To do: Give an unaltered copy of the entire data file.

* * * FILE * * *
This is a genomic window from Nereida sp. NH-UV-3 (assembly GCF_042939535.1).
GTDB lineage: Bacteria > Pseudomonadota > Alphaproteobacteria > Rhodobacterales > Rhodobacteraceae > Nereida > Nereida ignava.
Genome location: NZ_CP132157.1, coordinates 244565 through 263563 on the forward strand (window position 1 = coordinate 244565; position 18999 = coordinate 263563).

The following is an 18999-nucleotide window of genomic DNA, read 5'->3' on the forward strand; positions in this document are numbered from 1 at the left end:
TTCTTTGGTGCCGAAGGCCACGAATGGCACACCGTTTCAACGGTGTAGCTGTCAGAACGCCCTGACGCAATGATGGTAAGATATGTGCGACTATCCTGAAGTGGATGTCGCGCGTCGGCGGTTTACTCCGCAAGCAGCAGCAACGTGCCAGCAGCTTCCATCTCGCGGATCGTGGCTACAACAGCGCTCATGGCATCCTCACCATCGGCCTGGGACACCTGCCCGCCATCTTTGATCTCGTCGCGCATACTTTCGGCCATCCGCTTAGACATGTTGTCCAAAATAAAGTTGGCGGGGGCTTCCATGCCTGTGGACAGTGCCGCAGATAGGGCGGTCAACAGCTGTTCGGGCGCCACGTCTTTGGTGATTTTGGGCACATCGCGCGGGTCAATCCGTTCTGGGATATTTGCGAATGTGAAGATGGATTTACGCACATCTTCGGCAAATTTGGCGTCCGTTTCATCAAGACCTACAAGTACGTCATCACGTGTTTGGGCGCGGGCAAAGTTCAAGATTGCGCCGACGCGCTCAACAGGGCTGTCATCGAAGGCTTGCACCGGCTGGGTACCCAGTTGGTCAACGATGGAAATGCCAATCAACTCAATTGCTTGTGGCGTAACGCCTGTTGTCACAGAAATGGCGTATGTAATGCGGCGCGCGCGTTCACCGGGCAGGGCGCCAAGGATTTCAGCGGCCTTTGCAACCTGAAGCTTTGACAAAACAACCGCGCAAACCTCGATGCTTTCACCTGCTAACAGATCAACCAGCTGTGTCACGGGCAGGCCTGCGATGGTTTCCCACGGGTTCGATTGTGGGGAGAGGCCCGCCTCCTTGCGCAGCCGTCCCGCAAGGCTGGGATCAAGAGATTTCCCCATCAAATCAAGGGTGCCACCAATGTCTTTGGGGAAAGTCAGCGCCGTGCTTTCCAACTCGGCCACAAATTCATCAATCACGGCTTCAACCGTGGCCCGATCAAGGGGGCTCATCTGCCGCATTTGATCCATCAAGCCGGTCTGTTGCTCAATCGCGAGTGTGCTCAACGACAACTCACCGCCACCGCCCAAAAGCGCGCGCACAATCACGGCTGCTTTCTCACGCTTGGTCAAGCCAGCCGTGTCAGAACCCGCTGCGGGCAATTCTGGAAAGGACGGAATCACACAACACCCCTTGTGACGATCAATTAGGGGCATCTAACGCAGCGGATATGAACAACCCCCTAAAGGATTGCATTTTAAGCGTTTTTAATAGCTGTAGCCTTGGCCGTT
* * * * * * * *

This is a genomic window from Nereida sp. NH-UV-3 (assembly GCF_042939535.1).
GTDB lineage: Bacteria > Pseudomonadota > Alphaproteobacteria > Rhodobacterales > Rhodobacteraceae > Nereida > Nereida ignava.
Genome location: NZ_CP132157.1, coordinates 244565 through 263563 on the forward strand (window position 1 = coordinate 244565; position 18999 = coordinate 263563).

The following is an 18999-nucleotide window of genomic DNA, read 5'->3' on the forward strand; positions in this document are numbered from 1 at the left end:
TTCTTTGGTGCCGAAGGCCACGAATGGCACACCGTTTCAACGGTGTAGCTGTCAGAACGCCCTGACGCAATGATGGTAAGATATGTGCGACTATCCTGAAGTGGATGTCGCGCGTCGGCGGTTTACTCCGCAAGCAGCAGCAACGTGCCAGCAGCTTCCATCTCGCGGATCGTGGCTACAACAGCGCTCATGGCATCCTCACCATCGGCCTGGGACACCTGCCCGCCATCTTTGATCTCGTCGCGCATACTTTCGGCCATCCGCTTAGACATGTTGTCCAAAATAAAGTTGGCGGGGGCTTCCATGCCTGTGGACAGTGCCGCAGATAGGGCGGTCAACAGCTGTTCGGGCGCCACGTCTTTGGTGATTTTGGGCACATCGCGCGGGTCAATCCGTTCTGGGATATTTGCGAATGTGAAGATGGATTTACGCACATCTTCGGCAAATTTGGCGTCCGTTTCATCAAGACCTACAAGTACGTCATCACGTGTTTGGGCGCGGGCAAAGTTCAAGATTGCGCCGACGCGCTCAACAGGGCTGTCATCGAAGGCTTGCACCGGCTGGGTACCCAGTTGGTCAACGATGGAAATGCCAATCAACTCAATTGCTTGTGGCGTAACGCCTGTTGTCACAGAAATGGCGTATGTAATGCGGCGCGCGCGTTCACCGGGCAGGGCGCCAAGGATTTCAGCGGCCTTTGCAACCTGAAGCTTTGACAAAACAACCGCGCAAACCTCGATGCTTTCACCTGCTAACAGATCAACCAGCTGTGTCACGGGCAGGCCTGCGATGGTTTCCCACGGGTTCGATTGTGGGGAGAGGCCCGCCTCCTTGCGCAGCCGTCCCGCAAGGCTGGGATCAAGAGATTTCCCCATCAAATCAAGGGTGCCACCAATGTCTTTGGGGAAAGTCAGCGCCGTGCTTTCCAACTCGGCCACAAATTCATCAATCACGGCTTCAACCGTGGCCCGATCAAGGGGGCTCATCTGCCGCATTTGATCCATCAAGCCGGTCTGTTGCTCAATCGCGAGTGTGCTCAACGACAACTCACCGCCACCGCCCAAAAGCGCGCGCACAATCACGGCTGCTTTCTCACGCTTGGTCAAGCCAGCCGTGTCAGAACCCGCTGCGGGCAATTCTGGAAAGGACGGAATCACACAACACCCCTTGTGACGATCAATTAGGGGCATCTAACGCAGCGGATATGAACAACCCCCTAAAGGATTGCATTTTAAGCGTTTTTAATAGCTGTAGCCTTGGCCGTT